The process of “going mad,” either witnessed or experienced first-hand by all of Navarro’s characters, follows this same trajectory, as exemplified by the story “Top Floor Room.” It’s worth noting here that, once again, Navarro withholds the protagonist’s name – pointing to an indeterminacy shared by all of Navarro’s protagonists that facilitates the shifts and transformations they undergo. In this case, the protagonist comes to realize that she is dreaming the dreams of other people in the hotel where she lives and works. In piecing together her backstory, the reader may surmise that this stems from her concerted attempt to remain average by avoiding “any form of distinction,” even in her own dreams. Or, it may be a byproduct of a life in the service industry, spent satisfying others’ desires and deferring her own, until this abnegation extends even into sleep. She begins to take long walks during the cierzo – a cold, dry (melancholic) wind that plagues the (unnamed) city – and her walks turn into fugues: “the avenues were like her head when she was asleep, when her mental processes were besieged by invading beings. She couldn’t say which streets she’d chosen to walk down and which had chosen her.” To escape her dreams in the hotel, she experiments with sleeping on the street, where cityscape and headspace meld together: “the gigantic concrete circle of the esplanade surrounded by apartment buildings reminded her of her room at the hotel: it was a state of exception, a territory that was tearing itself off from any rational space.” Here she dreams for the whole city. The hyper-individuation of madness is at the same time an evacuation of the individual – the rational self which Realist fiction has placed at its center and for centuries endeavored to shore up in the service of capitalism, becomes, in Navarro’s hands, no center at all. Its boundaries are shifting and permeable: it is quite literally a fiction, “besieged” by rival fictions.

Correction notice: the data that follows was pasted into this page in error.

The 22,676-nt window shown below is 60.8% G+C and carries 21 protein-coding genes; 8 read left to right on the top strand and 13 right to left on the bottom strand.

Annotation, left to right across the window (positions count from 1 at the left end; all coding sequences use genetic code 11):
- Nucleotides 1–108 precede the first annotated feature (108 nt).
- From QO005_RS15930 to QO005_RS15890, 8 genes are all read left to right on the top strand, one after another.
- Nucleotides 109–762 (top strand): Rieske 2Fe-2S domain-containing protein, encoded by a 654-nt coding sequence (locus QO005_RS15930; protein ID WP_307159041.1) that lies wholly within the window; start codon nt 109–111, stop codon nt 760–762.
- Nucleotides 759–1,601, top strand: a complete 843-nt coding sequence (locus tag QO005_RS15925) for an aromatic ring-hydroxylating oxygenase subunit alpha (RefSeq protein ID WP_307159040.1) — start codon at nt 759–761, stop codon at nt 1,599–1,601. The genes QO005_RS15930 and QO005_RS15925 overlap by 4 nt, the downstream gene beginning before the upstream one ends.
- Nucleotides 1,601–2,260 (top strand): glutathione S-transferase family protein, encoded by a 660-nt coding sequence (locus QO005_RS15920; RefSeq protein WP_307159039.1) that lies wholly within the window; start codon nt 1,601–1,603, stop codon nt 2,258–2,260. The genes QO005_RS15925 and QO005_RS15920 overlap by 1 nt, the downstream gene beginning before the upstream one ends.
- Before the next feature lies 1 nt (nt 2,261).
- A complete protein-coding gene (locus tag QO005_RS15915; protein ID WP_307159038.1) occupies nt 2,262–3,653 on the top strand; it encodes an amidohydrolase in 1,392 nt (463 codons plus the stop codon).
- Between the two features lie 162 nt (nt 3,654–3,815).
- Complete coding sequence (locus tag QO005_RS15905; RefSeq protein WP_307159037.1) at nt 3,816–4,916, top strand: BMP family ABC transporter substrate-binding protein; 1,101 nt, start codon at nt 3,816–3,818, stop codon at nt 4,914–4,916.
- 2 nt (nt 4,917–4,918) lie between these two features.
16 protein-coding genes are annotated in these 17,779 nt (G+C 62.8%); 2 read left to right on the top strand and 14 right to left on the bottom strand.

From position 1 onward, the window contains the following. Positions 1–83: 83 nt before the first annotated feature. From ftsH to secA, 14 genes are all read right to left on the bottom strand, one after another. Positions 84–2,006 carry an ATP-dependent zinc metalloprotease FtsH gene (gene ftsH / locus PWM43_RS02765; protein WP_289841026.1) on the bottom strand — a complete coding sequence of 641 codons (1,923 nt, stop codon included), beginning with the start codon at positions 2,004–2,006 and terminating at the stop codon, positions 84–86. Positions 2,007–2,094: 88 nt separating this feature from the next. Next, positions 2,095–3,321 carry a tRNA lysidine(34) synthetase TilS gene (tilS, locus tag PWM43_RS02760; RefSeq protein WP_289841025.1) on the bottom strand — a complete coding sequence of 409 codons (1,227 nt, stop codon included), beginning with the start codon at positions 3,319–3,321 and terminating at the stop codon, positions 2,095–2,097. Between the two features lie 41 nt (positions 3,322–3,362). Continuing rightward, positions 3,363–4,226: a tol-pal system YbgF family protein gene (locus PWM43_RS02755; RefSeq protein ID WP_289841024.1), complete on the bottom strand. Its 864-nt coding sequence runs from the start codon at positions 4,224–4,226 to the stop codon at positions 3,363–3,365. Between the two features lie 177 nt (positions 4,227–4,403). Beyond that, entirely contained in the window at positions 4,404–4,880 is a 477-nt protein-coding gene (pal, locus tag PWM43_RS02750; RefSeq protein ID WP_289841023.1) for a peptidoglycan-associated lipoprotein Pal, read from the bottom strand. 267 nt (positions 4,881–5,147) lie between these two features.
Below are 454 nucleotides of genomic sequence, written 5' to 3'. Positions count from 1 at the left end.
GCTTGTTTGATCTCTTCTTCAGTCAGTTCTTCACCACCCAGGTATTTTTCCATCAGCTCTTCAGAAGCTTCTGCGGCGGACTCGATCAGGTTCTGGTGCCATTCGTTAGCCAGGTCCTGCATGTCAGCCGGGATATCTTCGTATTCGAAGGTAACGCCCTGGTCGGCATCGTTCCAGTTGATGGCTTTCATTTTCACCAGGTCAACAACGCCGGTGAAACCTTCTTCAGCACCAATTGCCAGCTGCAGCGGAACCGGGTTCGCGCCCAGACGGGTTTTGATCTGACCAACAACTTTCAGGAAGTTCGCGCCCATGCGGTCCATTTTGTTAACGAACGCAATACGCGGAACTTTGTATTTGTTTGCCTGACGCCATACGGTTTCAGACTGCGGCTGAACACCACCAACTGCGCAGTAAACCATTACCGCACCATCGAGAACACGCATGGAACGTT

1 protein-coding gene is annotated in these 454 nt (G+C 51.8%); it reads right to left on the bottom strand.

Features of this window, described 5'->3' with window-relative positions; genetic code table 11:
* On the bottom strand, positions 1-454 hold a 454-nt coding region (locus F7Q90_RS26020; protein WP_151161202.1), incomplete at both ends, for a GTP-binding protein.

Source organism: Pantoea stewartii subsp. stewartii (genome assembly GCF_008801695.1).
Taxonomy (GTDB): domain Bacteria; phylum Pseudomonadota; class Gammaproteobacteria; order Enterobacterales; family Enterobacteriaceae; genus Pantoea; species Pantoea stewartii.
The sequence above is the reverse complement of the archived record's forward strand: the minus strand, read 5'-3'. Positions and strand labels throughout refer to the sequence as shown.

Though in conversation with both, Rabbit Island is more aligned with Poe than Gogol. Taking little delight in the absurd, Navarro plunges into the despair, horror, and alienation of a society in steady retreat before the very irrational forces it aims to suppress. Underneath every restless surface, something dark continuously seethes, threatening to overturn the world as we know it, along with the illusory individual which was supposed to serve as its foundation. Even so, the “vaguely pleasurable sense of unease” that Navarro, like Poe, extracts from the bottom of this horror, hints at its other face. Her characters, in the midst of their derangement, seem to contain the shards of a world re-imbued with meaning – if it could somehow be pieced together. For Navarro, nightmare and wish-fulfilment each contain the seeds of one another. She taps into a fascination of madness, and a temptation toward it, unmasking a latent desire for transformation – for the new centralities of meaning we might stumble across or inaugurate on the far side of disillusionment.
William Repass lives and works in Pittsburgh, Pennsylvania. His poetry has appeared in, or is forthcoming from, Word For / Word, Denver Quarterly, Hotel Amerika, Threadcount, and elsewhere. His critical writing can be found at Colorado Review, and Slant.